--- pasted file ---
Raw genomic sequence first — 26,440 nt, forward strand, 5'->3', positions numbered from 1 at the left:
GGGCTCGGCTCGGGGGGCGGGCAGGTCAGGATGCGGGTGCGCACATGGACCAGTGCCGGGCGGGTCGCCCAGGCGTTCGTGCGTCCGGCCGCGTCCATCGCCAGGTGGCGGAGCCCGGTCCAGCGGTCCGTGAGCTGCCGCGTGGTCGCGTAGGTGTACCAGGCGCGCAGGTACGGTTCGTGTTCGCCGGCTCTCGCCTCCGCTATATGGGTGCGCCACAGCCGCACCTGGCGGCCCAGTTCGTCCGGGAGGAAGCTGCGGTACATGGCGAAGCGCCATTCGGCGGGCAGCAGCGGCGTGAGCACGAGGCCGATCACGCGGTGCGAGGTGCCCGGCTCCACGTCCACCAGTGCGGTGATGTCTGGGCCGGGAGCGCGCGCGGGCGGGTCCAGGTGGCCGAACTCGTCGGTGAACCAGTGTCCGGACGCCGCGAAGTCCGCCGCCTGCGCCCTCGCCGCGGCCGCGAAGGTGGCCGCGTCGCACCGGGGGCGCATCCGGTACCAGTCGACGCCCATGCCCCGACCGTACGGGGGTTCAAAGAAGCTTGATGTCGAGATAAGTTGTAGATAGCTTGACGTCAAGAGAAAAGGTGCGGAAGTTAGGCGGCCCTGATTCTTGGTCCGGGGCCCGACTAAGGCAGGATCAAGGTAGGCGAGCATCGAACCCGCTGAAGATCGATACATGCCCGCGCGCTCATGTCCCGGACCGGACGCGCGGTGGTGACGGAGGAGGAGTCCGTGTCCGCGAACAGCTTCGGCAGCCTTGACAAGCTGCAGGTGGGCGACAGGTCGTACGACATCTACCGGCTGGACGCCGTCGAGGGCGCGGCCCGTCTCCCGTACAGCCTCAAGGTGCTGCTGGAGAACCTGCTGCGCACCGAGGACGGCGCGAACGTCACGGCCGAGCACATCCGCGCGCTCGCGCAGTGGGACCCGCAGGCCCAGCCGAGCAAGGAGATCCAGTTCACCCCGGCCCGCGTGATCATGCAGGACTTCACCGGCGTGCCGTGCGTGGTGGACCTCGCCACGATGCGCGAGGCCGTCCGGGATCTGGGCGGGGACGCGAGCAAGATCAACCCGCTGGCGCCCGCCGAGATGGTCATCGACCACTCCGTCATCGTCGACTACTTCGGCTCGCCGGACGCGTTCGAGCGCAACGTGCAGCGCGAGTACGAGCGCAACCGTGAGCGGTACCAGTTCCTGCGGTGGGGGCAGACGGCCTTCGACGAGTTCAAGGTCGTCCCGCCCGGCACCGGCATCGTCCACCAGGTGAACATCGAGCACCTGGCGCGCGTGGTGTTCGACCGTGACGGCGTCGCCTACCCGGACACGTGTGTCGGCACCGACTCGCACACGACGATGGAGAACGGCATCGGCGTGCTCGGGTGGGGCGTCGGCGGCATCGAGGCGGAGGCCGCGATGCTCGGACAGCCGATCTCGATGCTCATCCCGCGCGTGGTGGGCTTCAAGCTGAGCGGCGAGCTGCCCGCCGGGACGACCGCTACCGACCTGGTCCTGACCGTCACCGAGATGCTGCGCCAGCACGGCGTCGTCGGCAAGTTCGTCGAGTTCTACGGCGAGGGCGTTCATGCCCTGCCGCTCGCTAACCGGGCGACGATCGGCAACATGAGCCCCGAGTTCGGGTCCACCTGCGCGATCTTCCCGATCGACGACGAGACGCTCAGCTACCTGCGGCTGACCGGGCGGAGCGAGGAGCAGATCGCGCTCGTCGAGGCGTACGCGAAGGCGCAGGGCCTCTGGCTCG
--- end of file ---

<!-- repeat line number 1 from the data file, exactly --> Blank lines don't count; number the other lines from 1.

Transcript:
Raw genomic sequence first — 26,440 nt, forward strand, 5'->3', positions numbered from 1 at the left: